There is not a single to test to establish the existence of Crohn’s Disease definitively. However, there are several procedures that are done to ascertain if Crohn’s, as well as other digestive tract disorders, are at fault for symptoms being experienced. One such area of examination is stool samples. It must first be determined that the inflammation in the bowels is not the result of an infection. With Crohn’s, inflammation occurs as though there is an infection, but none exists. Therefore, obtaining this information may rule out many possible culprits.

Other tests that may be done are blood tests, a colonoscopy, a flexible sigmoidoscopy, a barium enema, small bowel x-rays, a capsule endoscopy, or a CT scan.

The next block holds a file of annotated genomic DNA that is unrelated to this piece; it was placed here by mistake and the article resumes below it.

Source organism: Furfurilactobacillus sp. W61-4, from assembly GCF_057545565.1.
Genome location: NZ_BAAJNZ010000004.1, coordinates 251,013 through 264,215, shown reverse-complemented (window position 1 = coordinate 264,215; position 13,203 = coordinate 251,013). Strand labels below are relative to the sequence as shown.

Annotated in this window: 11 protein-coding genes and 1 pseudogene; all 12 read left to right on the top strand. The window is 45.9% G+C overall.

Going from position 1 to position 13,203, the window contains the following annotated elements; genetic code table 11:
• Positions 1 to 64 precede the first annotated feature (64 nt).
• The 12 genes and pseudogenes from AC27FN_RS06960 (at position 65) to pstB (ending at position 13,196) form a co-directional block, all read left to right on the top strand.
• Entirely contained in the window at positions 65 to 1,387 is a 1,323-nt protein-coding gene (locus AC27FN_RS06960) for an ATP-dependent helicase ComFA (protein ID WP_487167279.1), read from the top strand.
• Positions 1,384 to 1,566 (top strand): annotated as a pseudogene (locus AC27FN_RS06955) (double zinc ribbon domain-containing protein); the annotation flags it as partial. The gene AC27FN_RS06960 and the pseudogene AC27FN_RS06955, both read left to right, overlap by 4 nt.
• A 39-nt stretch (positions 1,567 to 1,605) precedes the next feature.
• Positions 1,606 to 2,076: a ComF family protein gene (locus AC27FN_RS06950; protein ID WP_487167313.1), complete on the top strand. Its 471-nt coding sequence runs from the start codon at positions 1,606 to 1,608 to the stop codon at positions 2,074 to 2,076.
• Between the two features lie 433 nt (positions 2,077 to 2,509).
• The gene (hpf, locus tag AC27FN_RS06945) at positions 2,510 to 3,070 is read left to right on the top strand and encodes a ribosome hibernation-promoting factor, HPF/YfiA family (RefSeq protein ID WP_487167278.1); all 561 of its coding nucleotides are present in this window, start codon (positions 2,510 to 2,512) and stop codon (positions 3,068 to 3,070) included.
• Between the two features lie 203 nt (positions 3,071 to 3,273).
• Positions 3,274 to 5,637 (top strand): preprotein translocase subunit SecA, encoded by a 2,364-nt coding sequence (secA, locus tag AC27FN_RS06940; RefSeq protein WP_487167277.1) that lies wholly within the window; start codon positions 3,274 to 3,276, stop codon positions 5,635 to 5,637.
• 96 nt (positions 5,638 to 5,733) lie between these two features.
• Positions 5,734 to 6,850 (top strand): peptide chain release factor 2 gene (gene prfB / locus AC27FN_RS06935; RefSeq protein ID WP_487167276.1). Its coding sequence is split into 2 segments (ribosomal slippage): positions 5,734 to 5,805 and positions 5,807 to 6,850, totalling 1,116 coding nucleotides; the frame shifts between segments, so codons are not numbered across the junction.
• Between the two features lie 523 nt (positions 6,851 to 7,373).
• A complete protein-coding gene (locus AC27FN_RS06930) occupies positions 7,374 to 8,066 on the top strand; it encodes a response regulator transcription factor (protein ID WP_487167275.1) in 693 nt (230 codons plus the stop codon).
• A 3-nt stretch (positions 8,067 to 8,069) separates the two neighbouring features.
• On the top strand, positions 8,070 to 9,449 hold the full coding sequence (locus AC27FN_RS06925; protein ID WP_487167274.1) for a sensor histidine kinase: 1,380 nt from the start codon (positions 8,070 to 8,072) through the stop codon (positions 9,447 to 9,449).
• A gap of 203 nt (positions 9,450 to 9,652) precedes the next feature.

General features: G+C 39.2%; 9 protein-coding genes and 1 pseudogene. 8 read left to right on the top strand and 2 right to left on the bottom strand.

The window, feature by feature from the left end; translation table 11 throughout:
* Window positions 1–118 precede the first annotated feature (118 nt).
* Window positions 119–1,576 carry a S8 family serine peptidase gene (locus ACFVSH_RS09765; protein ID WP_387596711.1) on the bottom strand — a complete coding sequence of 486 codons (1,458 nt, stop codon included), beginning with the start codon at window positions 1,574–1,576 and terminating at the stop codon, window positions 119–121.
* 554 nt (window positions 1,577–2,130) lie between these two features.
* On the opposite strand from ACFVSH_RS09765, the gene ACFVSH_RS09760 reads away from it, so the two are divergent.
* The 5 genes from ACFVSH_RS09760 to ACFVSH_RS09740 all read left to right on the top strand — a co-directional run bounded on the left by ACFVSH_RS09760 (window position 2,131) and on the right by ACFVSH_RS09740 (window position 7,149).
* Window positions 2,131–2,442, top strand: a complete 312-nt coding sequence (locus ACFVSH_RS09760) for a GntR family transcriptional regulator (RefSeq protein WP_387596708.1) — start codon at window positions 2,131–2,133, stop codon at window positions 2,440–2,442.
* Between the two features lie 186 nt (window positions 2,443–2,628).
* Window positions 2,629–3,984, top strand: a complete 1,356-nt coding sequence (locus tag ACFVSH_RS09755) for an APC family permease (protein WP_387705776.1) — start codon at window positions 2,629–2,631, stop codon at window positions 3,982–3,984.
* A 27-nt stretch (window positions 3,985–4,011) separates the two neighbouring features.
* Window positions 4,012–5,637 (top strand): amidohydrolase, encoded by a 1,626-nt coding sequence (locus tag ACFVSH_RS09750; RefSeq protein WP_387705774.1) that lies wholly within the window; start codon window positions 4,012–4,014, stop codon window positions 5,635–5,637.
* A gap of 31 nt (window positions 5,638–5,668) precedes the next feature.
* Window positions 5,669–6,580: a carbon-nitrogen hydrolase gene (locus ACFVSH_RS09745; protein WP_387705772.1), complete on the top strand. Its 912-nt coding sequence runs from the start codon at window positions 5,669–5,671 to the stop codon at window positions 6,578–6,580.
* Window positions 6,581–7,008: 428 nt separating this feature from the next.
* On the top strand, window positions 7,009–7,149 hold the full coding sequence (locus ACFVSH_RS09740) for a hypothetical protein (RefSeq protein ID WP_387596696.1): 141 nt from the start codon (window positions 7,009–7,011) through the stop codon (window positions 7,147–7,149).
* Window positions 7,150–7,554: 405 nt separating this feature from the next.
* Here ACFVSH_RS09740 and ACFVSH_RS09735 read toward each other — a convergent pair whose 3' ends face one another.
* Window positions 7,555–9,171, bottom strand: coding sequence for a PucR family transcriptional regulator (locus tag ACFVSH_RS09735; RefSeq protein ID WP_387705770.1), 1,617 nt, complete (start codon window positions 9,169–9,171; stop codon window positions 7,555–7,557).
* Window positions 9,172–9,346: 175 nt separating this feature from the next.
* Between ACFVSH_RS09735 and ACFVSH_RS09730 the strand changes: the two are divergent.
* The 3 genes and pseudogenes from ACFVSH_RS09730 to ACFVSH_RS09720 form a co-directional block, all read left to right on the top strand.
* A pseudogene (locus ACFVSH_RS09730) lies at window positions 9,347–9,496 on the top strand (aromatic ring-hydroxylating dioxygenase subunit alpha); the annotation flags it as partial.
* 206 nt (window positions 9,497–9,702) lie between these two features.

Blood tests may be used to check for signs of infection as well as anemia. As stated above, the existence of an infection would rule out Crohn’s disease. However, if anemia is present, Crohn’s may be more likely. One of the possible symptoms of Crohn’s Disease is rectal and intestinal bleeding. Due to this excessive blood loss, many people will become anemic. Therefore, the existence or nonexistence of anemia is another step in diagnosing digestive disorders.

Another option is a colonoscopy. This procedure is done with the insertion of a lighted tube with an attached camera through the rectum into the colon to check for signs of Crohn’s Disease. However, there are risks to this procedure, including perforating the colon wall and bleeding as a result. Another consideration is that Crohn’s Disease may only occur in the small intestine and not the colon; therefore this procedure would be ineffective in that case.